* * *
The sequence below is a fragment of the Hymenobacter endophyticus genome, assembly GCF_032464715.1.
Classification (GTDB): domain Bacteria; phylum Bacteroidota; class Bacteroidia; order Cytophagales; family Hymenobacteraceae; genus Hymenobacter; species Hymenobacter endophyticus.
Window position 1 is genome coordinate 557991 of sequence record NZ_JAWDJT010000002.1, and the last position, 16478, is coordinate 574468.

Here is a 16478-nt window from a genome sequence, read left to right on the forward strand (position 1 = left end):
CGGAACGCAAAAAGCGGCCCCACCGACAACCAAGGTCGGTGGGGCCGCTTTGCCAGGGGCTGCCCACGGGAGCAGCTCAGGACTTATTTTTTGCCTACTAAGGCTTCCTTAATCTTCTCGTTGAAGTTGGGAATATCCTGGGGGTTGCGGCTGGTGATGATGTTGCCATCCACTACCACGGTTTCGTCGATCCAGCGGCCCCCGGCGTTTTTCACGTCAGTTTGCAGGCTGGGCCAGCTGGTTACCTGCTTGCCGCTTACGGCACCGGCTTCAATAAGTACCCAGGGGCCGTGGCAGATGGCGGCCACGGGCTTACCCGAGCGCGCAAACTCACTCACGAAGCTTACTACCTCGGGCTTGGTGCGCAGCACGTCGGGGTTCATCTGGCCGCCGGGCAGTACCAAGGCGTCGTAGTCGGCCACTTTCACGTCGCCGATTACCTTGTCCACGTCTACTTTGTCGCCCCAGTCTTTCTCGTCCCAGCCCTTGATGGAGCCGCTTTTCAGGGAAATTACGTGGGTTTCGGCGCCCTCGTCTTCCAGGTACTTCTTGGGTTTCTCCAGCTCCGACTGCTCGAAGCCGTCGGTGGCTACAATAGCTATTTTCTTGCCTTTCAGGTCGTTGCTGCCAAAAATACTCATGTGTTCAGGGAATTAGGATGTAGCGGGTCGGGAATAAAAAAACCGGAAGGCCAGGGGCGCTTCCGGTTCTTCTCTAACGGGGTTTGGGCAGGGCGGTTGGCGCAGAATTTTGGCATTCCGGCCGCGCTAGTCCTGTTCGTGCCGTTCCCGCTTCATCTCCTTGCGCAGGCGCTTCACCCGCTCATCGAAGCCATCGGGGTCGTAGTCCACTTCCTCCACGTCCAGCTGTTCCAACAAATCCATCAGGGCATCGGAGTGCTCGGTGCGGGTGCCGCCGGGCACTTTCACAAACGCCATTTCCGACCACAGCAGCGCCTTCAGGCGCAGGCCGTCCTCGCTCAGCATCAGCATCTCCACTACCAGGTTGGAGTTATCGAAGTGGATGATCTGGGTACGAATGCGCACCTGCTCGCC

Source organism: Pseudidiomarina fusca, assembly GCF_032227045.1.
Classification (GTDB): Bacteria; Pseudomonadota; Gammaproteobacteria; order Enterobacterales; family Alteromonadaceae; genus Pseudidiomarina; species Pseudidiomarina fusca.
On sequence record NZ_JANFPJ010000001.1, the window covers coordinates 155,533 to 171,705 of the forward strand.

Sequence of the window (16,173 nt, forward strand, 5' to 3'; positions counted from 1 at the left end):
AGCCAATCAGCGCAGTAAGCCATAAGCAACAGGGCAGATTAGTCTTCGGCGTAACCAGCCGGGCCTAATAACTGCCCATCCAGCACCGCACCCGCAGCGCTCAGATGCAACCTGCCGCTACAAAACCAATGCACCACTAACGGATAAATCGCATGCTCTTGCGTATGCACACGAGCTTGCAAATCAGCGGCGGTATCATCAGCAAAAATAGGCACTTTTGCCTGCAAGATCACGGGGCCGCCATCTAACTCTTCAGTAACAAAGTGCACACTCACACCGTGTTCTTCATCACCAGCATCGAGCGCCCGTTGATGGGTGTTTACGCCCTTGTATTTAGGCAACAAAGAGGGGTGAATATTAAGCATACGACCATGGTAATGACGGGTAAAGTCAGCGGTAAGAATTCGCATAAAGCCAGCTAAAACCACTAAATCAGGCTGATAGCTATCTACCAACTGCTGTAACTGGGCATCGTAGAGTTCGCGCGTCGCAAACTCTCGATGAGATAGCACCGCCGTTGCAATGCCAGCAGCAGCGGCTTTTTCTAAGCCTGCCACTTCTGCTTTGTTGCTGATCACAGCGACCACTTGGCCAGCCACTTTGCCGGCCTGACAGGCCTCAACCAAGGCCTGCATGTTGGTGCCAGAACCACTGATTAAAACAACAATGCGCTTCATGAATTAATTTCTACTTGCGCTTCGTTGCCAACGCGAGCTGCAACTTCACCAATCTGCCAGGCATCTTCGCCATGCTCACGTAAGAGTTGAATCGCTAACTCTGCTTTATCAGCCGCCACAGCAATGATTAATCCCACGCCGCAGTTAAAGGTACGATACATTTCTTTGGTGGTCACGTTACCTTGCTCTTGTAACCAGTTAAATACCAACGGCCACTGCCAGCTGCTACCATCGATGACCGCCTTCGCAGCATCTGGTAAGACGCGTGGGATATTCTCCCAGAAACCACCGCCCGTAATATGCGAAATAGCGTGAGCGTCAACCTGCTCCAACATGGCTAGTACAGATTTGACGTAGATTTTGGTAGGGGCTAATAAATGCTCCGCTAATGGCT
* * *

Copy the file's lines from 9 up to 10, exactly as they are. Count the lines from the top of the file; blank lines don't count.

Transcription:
Sequence of the window (16,173 nt, forward strand, 5' to 3'; positions counted from 1 at the left end):
AGCCAATCAGCGCAGTAAGCCATAAGCAACAGGGCAGATTAGTCTTCGGCGTAACCAGCCGGGCCTAATAACTGCCCATCCAGCACCGCACCCGCAGCGCTCAGATGCAACCTGCCGCTACAAAACCAATGCACCACTAACGGATAAATCGCATGCTCTTGCGTATGCACACGAGCTTGCAAATCAGCGGCGGTATCATCAGCAAAAATAGGCACTTTTGCCTGCAAGATCACGGGGCCGCCATCTAACTCTTCAGTAACAAAGTGCACACTCACACCGTGTTCTTCATCACCAGCATCGAGCGCCCGTTGATGGGTGTTTACGCCCTTGTATTTAGGCAACAAAGAGGGGTGAATATTAAGCATACGACCATGGTAATGACGGGTAAAGTCAGCGGTAAGAATTCGCATAAAGCCAGCTAAAACCACTAAATCAGGCTGATAGCTATCTACCAACTGCTGTAACTGGGCATCGTAGAGTTCGCGCGTCGCAAACTCTCGATGAGATAGCACCGCCGTTGCAATGCCAGCAGCAGCGGCTTTTTCTAAGCCTGCCACTTCTGCTTTGTTGCTGATCACAGCGACCACTTGGCCAGCCACTTTGCCGGCCTGACAGGCCTCAACCAAGGCCTGCATGTTGGTGCCAGAACCACTGATTAAAACAACAATGCGCTTCATGAATTAATTTCTACTTGCGCTTCGTTGCCAACGCGAGCTGCAACTTCACCAATCTGCCAGGCATCTTCGCCATGCTCACGTAAGAGTTGAATCGCTAACTCTGCTTTATCAGCCGCCACAGCAATGATTAATCCCACGCCGCAGTTAAAGGTACGATACATTTCTTTGGTGGTCACGTTACCTTGCTCTTGTAACCAGTTAAATACCAACGGCCACTGCCAGCTGCTACCATCGATGACCGCCTTCGCAGCATCTGGTAAGACGCGTGGGATATTCTCCCAGAAACCACCGCCCGTAATATGCGAAATAGCGTGAGCGTCAACCTGCTCCAACATGGCTAGTACAGATTTGACGTAGATTTTGGTAGGGGCTAATAAATGCTCCGCTAATGGCT